PICKS OF THE WEEK
Advent 2014
From the First Sunday of Advent through the Feast of the Baptism of the Lord, find inspiration for your Advent prayer time with this new book.
A Eucharistic Christmas
Advent and Christmas are the perfect time to reflect on the fact that God is with us always in the Eucharist.
What Do I Say?
Learn how to communicate with someone who is dying, especially how to convey a loving presence and a willingness to listen.
Peace and Good
"A practical and appealing guide to the Poor Man of Assisi." --Margaret Carney, O.S.F., president, St. Bonaventure University
Be Extraordinary!
Can a busy, ordinary person really make a difference in the lives of others?



 
CATHOLIC GREETINGS
Praying for You
If you soon will be united with family around a holiday table, take a moment today to pray for those who spend holidays alone.
Thanksgiving
In America, Thanksgiving is one of the rare times when religion and civics intersect. Let us give thanks and praise to God every day.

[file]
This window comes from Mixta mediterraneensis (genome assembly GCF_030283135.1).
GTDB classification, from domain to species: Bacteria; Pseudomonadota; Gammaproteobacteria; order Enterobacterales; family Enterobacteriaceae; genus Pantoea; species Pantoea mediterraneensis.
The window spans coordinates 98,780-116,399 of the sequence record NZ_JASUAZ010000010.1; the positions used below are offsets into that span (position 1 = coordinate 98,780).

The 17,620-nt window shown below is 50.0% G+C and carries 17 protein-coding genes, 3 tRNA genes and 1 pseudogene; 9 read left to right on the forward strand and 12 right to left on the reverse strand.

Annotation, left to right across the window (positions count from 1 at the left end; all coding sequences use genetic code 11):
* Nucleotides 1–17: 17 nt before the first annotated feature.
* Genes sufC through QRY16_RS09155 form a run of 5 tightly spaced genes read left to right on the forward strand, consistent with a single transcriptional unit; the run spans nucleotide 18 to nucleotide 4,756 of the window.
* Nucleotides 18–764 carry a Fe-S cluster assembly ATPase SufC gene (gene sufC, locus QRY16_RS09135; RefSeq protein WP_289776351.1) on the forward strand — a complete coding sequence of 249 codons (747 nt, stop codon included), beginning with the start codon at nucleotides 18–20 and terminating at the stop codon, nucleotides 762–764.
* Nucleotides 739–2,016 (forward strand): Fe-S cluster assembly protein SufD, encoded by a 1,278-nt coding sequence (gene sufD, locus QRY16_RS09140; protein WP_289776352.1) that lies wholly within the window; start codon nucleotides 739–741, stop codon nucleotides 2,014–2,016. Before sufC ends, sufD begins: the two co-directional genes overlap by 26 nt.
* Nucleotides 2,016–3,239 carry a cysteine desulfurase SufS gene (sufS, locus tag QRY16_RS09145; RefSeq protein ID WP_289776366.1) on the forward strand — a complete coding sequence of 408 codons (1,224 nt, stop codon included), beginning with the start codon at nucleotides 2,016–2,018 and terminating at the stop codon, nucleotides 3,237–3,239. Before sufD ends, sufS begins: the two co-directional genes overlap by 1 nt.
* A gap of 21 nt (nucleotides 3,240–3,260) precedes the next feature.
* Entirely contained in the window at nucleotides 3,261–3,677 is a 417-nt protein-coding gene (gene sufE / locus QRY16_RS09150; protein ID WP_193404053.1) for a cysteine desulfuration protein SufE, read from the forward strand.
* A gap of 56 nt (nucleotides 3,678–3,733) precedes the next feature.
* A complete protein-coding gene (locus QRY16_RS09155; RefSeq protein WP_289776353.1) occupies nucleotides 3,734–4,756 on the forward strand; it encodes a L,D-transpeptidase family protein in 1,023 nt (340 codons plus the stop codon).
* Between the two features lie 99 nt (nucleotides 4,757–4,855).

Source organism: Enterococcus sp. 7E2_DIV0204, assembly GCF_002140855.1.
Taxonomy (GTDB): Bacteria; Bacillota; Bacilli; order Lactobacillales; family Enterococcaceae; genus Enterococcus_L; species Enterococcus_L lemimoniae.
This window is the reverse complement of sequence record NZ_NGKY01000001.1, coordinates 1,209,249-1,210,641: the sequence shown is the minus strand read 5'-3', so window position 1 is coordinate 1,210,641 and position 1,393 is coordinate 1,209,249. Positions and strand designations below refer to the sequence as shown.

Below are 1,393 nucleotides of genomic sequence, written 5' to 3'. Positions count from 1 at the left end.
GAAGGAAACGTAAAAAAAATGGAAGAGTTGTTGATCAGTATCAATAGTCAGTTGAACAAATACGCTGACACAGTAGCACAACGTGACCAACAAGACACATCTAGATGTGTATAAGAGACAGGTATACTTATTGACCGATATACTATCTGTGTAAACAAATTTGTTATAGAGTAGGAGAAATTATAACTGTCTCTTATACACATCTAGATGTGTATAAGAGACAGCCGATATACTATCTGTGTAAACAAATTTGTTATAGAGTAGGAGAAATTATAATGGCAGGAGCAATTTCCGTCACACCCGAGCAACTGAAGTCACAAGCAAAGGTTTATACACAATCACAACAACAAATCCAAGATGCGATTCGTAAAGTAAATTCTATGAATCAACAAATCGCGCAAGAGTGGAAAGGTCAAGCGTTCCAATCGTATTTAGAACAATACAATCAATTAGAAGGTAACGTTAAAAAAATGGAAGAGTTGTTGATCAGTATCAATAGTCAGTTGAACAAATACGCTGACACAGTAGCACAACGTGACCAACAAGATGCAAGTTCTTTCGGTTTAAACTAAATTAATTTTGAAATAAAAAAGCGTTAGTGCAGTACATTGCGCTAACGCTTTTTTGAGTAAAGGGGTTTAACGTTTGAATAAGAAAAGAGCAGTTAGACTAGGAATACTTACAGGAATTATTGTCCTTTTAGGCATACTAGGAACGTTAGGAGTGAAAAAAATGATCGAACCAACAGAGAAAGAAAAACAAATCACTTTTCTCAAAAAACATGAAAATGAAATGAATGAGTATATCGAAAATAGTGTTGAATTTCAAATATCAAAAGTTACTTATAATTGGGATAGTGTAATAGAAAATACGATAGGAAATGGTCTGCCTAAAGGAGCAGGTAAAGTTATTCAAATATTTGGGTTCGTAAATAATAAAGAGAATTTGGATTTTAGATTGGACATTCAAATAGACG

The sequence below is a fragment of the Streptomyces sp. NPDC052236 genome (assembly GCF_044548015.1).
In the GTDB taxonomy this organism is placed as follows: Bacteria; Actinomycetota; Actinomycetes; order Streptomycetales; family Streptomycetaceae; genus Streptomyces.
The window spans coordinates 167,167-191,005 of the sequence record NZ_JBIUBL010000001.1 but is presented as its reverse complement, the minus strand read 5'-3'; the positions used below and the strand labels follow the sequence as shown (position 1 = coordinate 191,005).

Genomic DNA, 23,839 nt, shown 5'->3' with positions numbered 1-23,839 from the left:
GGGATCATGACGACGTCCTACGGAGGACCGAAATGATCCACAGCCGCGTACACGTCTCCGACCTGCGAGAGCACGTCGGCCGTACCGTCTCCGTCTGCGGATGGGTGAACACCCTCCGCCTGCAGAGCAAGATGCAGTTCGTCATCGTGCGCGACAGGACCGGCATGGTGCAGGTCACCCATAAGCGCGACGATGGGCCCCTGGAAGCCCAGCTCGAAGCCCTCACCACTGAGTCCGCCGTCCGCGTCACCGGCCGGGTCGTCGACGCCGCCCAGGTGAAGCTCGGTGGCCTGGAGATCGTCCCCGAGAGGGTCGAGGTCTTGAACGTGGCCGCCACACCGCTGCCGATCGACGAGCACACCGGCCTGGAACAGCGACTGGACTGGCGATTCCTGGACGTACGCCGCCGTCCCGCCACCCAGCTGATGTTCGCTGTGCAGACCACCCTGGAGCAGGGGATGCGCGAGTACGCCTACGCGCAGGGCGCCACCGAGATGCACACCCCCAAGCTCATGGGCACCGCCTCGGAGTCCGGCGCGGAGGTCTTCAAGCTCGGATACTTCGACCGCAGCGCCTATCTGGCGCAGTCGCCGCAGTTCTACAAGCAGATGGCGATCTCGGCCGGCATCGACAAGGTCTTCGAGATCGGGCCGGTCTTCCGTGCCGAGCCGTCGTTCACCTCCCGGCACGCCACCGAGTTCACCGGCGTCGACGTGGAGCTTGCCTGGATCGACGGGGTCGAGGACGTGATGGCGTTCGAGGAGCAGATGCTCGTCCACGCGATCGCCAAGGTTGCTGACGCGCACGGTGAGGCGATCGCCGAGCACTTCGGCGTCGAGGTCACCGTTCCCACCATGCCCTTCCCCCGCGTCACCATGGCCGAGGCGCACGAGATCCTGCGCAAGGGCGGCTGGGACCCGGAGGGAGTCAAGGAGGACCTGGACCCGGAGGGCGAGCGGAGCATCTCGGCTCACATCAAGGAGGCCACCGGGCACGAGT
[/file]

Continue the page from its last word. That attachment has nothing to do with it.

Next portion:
St. Rose Philippine Duchesne
This missionary to the American frontier was known among the Potawatomi people as “Woman-Who-Prays-Always.”
Birthday
God of life, we come to celebrate another year, and ask you to bless us.
Communion of Saints
As we celebrate this tenet of our faith, remind yourself and others that we’re all called to sainthood.


Come find us at: Facebook | St. Anthony Messenger magazine Twitter | American Catholic YouTube | American Catholic


An AmericanCatholic.org Site from the Franciscans and Franciscan Media Copyright © 1996 - 2014